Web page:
Pennsylvania ranks among the best states in the country for rockhounding, both for the wide variety of rocks and minerals that can be found here and for the sheer number of prospective rockhounding locations. Most of the best gemstone collecting sites are in the southeastern part of the state where there are countless quarries and old mines.
The complex geology and surface topography of Pennsylvania is the perfect recipe for rockhounding. The ancient Appalachian mountains have been repeatedly intruded and metamorphosed, and subsequently eroded over time to reveal all of those interesting rocks and minerals. River and stream gravels all throughout the state have the potential to hold nice material like quartz crystals, petrified wood, and many other, less common minerals.
The biggest obstacle to rockhounding in Pennsylvania is the lack of public land open for collecting. While there are plenty of state-owned hunting wilderness areas, many of the best rockhounding sites are privately owned and will require advance permission to collect. I’ll give you some resources to help figure out land ownership issues later in this article.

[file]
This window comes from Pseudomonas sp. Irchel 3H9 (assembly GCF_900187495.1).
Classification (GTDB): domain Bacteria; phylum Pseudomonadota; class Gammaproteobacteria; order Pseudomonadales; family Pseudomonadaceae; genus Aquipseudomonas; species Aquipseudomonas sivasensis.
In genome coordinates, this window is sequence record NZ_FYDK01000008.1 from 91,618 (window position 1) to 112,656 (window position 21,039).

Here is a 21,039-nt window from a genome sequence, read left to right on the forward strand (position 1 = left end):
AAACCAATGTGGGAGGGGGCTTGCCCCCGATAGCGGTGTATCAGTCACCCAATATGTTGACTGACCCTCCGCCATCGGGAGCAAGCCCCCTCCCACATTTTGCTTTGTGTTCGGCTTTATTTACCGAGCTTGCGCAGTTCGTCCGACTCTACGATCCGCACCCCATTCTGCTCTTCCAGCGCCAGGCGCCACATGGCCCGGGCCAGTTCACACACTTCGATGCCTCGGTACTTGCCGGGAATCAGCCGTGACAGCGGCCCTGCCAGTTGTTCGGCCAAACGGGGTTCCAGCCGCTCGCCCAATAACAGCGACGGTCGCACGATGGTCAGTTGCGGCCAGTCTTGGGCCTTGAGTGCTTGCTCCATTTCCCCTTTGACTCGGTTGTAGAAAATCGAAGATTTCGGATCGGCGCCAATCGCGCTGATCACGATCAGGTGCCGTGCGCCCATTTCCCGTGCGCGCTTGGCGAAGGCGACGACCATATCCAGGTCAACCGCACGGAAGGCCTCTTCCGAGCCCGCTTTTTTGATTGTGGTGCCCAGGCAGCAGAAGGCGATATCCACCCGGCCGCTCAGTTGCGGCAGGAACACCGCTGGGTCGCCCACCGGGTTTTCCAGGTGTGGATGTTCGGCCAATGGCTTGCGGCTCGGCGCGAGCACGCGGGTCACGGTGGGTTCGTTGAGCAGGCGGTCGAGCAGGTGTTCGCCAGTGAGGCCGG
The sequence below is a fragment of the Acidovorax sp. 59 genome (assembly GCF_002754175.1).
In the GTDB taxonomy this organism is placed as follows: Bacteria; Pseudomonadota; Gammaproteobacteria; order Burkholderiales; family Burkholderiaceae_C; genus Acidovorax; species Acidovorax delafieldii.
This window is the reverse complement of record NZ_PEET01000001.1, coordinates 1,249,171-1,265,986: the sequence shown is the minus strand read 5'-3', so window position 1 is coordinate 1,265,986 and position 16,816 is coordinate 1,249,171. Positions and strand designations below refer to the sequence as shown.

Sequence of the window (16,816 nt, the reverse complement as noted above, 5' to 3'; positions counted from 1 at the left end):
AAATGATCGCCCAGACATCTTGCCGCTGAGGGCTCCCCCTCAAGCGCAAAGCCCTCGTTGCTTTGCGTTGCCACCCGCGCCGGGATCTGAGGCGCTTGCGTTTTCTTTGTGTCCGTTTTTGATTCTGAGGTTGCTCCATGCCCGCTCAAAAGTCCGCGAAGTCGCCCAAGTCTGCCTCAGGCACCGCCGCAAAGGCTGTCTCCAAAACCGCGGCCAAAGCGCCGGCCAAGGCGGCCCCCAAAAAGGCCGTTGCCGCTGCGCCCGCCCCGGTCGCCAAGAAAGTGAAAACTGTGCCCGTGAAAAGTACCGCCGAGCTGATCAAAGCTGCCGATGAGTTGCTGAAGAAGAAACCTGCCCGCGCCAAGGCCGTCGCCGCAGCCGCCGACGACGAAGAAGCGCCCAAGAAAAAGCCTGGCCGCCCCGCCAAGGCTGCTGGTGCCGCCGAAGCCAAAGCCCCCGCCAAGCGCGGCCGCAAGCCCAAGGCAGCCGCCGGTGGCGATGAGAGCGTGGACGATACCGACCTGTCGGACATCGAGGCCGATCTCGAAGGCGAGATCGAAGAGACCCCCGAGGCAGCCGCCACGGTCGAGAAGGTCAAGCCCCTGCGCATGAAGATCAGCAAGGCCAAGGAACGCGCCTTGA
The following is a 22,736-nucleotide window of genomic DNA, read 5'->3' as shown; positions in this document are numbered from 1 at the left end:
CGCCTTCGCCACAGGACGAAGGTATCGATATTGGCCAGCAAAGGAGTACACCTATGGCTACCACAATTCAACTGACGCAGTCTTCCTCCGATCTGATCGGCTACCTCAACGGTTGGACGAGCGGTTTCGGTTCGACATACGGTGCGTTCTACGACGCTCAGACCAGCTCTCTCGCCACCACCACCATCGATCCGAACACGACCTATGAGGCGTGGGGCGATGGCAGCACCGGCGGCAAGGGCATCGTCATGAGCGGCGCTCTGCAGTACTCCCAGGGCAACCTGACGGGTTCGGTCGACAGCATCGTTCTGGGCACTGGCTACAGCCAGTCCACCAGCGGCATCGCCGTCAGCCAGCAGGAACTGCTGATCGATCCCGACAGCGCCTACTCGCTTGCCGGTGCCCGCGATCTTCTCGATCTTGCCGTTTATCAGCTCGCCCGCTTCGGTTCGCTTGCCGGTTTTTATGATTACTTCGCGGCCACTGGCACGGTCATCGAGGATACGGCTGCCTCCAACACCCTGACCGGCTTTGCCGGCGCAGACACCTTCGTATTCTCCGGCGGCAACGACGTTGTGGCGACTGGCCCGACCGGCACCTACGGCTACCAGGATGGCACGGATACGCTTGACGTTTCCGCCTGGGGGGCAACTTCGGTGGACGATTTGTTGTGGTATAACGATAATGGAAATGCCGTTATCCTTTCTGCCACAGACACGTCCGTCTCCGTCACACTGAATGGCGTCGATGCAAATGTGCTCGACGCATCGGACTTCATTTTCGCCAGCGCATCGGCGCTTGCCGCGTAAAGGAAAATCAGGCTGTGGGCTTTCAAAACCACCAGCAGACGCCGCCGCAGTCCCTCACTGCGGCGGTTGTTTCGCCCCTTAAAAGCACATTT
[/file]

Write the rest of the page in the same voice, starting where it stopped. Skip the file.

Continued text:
Pennsylvania can be a veritable playground for rockhounds and amateur geologists. There are countless locations to explore and almost no end to the cool specimens you can collect, but you first have to have a general idea of where to look.
The best places to rockhound in Pennsylvania are quarries, outcrops, and gravels in the southeastern part of the state, particularly along the Maryland state line. You can find nice quartz crystals near McAdoo, and there are several mines accessible to the public including Brookdale Mine and Crystal Cave.
|State Mineral||Celestine (unofficial)|
|State Gemstone||Amethyst (unofficial)|
|State Fossil||Phacops rana (trilobite)|
I’ll dive deeper into the types of material you can find here and exactly where you can being your search, along with a handy map and some additional resources to help you along the way.
Rocks and Minerals Found in Pennsylvania
Pennsylvania has about as wide of a selection of collectible rocks and minerals as any state in the country. The complex and varied geology of the Appalachians and surrounding areas is ideal for the creation and exposures of interesting minerals ranging from common quartz-family minerals like agates and jasper to less common minerals like tourmaline, epidote, and copper minerals.